But he seemed ill prepared for what was obviously going to be the biggest transition the team faced under his tenure. Uncharacteristic is the word that keeps coming to mind because he's usually three moves ahead of everyone else.
When Yzerman left he was a third liner and we had Datsyuk and Zetterberg, whereas Lidstrom was still our #1 d-man. Holland seemed surprisingly unprepared for what should have been something the franchise was planning for years in advance.
It's certainly easier written than done. Holland has an incredibly hard job, but has done it very well for so long. As I said above, I was just surprised how unprepared he seemed for something that was inevitable. Lidstrom's retirement was second only to the implementation of the salary cap in terms of its impact on the team.
I'm glad he drafted those players but it kind of supports my case. That's way too late to expect those guys to contribute to the lineup in Lidstrom's absence, especially with defensemen. It's almost like Holland was in as much denial as the rest of us that Lids would ever retire.
I think it's pretty clear that Holland had no idea that Rafalski was retiring. While everyone looks back now and thinks it was highly obvious that Lidstrom was retiring, he conceivably could have played another 3 or 4 years. Not true to say he did nothing to plan for Stuart's departure. He acquired Quincey in anticipation. Say what you will about him, but at the time, he had put together some good years with the Kings and Avs and Holland had been criticized for letting him walk.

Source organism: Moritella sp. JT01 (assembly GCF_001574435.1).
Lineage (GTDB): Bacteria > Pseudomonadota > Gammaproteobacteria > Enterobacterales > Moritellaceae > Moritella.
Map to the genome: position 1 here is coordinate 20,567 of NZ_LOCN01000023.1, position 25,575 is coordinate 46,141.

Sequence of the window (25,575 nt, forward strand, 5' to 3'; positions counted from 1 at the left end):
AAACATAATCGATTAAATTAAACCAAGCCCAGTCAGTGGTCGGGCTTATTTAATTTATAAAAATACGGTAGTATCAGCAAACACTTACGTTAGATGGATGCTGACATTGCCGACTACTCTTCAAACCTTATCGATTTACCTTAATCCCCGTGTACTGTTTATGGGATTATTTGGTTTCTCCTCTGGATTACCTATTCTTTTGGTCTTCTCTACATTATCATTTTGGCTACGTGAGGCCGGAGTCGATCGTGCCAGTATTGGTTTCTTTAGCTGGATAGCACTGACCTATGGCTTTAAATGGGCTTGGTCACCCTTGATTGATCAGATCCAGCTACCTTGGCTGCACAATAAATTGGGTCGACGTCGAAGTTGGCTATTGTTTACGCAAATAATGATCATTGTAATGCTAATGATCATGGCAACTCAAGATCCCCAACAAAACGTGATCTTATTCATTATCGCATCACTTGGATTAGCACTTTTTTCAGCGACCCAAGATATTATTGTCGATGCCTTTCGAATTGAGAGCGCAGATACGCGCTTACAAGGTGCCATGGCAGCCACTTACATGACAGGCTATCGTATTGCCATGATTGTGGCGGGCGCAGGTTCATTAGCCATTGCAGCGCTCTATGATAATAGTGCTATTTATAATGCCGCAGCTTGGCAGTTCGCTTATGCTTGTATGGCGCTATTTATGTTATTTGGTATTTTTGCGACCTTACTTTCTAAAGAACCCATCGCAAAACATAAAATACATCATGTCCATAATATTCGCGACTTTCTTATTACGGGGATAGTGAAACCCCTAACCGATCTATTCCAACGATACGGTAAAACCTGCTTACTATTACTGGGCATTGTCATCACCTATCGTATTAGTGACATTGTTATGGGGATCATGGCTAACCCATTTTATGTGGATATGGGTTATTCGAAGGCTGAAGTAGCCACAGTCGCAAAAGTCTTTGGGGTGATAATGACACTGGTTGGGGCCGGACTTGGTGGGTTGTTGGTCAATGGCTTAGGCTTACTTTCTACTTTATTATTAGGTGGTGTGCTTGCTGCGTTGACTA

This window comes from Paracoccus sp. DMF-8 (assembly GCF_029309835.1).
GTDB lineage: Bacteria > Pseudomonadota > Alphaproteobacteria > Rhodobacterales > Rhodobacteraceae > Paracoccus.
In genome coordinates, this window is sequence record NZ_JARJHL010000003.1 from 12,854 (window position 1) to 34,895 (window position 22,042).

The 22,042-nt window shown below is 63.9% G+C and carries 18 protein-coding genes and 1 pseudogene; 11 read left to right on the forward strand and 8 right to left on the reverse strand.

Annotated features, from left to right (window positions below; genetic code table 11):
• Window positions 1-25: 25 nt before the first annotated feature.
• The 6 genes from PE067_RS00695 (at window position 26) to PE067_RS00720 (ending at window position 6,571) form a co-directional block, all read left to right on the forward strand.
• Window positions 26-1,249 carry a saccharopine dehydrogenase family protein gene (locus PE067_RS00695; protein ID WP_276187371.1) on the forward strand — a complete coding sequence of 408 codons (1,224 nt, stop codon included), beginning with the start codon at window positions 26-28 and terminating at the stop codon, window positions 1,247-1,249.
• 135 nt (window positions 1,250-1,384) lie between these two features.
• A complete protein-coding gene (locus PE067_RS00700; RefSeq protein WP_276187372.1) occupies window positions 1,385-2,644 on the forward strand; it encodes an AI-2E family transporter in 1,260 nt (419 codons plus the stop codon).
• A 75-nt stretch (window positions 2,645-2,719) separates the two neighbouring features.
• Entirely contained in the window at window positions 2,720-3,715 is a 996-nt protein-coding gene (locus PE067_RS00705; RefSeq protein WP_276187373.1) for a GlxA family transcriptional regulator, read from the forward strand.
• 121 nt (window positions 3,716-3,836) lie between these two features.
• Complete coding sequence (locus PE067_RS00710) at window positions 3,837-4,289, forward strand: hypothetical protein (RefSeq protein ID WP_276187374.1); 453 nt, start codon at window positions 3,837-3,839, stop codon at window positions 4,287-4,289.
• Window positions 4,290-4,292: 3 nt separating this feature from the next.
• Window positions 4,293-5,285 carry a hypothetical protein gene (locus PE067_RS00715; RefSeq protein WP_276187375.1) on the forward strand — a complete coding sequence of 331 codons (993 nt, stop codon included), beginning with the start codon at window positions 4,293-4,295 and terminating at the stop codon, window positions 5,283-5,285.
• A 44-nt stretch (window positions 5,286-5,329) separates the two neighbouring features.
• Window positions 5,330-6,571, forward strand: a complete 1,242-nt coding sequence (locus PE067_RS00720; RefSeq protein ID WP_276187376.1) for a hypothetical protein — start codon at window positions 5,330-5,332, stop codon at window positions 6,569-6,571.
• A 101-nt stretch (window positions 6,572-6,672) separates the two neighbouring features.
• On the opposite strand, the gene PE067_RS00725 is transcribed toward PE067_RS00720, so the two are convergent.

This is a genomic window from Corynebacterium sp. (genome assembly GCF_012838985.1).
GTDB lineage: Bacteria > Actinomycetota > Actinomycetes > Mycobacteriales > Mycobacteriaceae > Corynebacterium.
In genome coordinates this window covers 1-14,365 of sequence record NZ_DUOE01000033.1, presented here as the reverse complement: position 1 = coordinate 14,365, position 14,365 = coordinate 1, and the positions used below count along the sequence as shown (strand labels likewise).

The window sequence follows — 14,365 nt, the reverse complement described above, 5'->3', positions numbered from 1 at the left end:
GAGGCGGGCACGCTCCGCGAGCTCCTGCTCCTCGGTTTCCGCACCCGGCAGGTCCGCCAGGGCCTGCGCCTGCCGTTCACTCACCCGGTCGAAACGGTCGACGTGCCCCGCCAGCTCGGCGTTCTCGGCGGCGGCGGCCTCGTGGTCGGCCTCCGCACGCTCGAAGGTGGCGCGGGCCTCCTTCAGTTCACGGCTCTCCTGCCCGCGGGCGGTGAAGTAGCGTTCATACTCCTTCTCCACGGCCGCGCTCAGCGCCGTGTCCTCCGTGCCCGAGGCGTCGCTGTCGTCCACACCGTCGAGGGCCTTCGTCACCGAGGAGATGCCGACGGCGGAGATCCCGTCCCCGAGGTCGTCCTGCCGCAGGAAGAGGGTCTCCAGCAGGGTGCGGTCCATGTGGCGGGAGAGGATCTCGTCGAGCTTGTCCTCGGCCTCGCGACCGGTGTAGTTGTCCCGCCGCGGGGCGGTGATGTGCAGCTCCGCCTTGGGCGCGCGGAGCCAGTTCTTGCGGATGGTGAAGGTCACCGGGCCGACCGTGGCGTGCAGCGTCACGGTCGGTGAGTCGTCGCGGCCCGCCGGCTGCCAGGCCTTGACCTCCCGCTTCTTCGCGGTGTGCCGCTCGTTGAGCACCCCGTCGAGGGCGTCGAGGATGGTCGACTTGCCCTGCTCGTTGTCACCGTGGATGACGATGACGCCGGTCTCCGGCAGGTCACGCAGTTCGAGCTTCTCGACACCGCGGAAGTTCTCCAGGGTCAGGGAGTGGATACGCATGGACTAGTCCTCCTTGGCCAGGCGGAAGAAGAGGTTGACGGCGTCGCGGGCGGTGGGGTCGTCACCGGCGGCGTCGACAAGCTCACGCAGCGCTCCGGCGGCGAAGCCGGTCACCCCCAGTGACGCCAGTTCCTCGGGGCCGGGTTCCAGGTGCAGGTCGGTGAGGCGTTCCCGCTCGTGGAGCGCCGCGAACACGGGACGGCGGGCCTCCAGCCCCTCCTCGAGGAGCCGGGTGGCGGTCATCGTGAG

Yeah, he could have had a Plan B if the Suter thing didn't work out, but I think he and Parise kind of threw a last minute monkey wrench into the process by selling themselves as a pair. He also signed DeKeyser, who was coveted by Yzerman and every other NHL team.
I agree with Playmaker, that only with hindsight is Lidstrom's retiring when he did, clear. I believe if it wasn't for the lockout being clearly on the horizon, that he would of played at least another season, maybe more. And I think all of us can agree that even being a few years older he still would of been amongst the best Defensemen in the league. If he had stayed those drafted D-men that Harold mentioned above would be much further along. Some would of been on the team already and the others could of been moved for something.
I think that the strategy to over developed prospects will remain in place until Holland is not the GM. I believe he want's to leave a full cupboard to his successor (Yzerman) when he does step down. I also think and that Illitch and Co are more focused on the Tigers and happy enough with the playoff streak and an outside chance of winning at the moment.
Once Z and Dats retire and (hopefully) Yzerman takes over, I think you will see a move away from the over ripe idea. Some big moves will be made with some of our, highly valued, NHL ready, prospects to rebuild the team with the Captains vision in mind and the beginning of a new era so to speak.